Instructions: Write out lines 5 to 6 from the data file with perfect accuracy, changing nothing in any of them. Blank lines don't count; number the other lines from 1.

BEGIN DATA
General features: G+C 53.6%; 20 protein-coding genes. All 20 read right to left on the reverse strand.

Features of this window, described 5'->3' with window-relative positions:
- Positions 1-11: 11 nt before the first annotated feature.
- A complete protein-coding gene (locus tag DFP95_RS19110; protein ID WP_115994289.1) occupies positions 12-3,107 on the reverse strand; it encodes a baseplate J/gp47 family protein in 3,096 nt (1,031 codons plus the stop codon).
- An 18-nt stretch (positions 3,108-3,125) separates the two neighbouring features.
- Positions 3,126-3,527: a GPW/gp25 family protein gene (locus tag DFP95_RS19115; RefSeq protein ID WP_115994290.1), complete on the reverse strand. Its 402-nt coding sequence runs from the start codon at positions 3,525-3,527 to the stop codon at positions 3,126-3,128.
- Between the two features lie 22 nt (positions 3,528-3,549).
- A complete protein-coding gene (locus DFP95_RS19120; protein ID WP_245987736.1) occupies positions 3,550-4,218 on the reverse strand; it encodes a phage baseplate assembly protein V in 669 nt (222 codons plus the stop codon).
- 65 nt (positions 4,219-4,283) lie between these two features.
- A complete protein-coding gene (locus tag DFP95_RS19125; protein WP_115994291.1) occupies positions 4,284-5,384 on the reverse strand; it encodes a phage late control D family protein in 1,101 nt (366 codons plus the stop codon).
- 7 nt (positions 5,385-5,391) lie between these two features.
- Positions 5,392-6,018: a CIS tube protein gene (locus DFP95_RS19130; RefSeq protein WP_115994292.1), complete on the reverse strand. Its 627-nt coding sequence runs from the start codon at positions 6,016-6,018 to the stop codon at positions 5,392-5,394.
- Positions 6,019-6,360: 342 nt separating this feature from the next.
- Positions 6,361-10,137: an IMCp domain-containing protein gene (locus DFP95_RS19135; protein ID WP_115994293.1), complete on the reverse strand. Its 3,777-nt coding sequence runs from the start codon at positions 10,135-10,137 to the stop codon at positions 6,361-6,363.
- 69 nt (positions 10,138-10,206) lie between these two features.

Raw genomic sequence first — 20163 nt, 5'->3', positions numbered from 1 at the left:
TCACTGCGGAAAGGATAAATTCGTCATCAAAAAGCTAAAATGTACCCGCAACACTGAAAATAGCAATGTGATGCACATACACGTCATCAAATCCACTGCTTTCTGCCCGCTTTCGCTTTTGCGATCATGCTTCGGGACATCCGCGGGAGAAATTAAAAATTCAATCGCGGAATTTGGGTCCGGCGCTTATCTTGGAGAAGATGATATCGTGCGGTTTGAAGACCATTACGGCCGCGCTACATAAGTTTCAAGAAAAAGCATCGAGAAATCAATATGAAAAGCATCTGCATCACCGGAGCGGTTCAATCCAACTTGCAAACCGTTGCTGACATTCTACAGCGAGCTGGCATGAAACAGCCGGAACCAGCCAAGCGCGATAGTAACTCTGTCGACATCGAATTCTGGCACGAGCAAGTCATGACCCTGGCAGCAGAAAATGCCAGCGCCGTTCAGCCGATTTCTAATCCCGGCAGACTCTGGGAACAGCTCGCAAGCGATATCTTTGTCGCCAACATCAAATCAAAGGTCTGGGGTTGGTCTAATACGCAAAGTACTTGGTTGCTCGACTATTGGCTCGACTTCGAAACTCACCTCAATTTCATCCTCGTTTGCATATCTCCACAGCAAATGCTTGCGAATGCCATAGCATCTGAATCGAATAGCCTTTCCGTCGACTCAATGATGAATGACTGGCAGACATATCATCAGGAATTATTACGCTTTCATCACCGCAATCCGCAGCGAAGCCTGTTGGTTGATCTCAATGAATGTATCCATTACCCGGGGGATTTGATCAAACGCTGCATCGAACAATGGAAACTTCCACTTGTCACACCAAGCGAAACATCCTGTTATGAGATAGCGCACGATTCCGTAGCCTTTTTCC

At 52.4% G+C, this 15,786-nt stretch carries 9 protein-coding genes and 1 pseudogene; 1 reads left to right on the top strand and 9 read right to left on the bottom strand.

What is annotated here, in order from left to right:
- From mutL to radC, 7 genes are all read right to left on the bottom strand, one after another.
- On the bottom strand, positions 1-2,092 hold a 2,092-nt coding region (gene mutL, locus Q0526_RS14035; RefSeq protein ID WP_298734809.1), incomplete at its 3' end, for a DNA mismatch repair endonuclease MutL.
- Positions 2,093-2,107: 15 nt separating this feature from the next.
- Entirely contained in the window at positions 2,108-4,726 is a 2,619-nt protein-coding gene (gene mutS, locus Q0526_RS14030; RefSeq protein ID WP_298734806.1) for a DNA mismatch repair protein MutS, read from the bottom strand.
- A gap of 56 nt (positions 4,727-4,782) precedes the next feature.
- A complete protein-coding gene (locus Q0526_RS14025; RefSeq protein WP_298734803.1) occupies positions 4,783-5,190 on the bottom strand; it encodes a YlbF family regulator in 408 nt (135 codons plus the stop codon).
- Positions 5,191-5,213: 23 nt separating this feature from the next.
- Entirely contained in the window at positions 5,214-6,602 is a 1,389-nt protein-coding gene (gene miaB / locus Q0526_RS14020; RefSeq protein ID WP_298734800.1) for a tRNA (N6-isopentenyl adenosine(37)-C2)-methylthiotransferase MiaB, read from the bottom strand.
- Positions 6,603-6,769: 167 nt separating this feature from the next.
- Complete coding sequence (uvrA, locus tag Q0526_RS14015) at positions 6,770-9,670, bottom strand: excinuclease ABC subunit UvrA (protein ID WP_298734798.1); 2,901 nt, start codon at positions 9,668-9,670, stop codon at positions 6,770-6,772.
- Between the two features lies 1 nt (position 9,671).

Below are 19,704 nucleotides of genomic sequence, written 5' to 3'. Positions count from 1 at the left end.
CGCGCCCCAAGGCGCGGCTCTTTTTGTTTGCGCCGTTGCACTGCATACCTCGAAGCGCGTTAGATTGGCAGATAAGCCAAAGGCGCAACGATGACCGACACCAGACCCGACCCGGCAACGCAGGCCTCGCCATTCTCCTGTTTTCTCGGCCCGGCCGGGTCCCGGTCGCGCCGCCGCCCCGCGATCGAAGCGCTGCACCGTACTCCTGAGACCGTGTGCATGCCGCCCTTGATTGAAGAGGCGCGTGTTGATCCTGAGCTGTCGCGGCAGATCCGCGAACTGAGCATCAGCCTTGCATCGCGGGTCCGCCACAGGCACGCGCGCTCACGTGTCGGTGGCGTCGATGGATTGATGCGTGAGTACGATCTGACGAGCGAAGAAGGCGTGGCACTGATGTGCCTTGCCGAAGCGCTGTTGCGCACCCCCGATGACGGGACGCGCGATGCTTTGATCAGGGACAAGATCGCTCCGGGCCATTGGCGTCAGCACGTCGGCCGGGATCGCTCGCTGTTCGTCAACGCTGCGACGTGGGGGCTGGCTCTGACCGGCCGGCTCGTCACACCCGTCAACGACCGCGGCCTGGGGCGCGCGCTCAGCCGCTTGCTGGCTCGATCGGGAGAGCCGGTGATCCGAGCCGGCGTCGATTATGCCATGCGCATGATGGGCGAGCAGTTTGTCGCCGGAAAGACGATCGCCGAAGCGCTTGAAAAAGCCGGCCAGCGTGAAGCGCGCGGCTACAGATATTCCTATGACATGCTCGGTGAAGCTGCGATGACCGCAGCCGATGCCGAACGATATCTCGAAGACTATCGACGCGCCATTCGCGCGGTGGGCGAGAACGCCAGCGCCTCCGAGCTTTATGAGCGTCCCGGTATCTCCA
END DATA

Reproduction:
- An 18-nt stretch (positions 3,108-3,125) separates the two neighbouring features.
- Positions 3,126-3,527: a GPW/gp25 family protein gene (locus tag DFP95_RS19115; RefSeq protein ID WP_115994290.1), complete on the reverse strand. Its 402-nt coding sequence runs from the start codon at positions 3,525-3,527 to the stop codon at positions 3,126-3,128.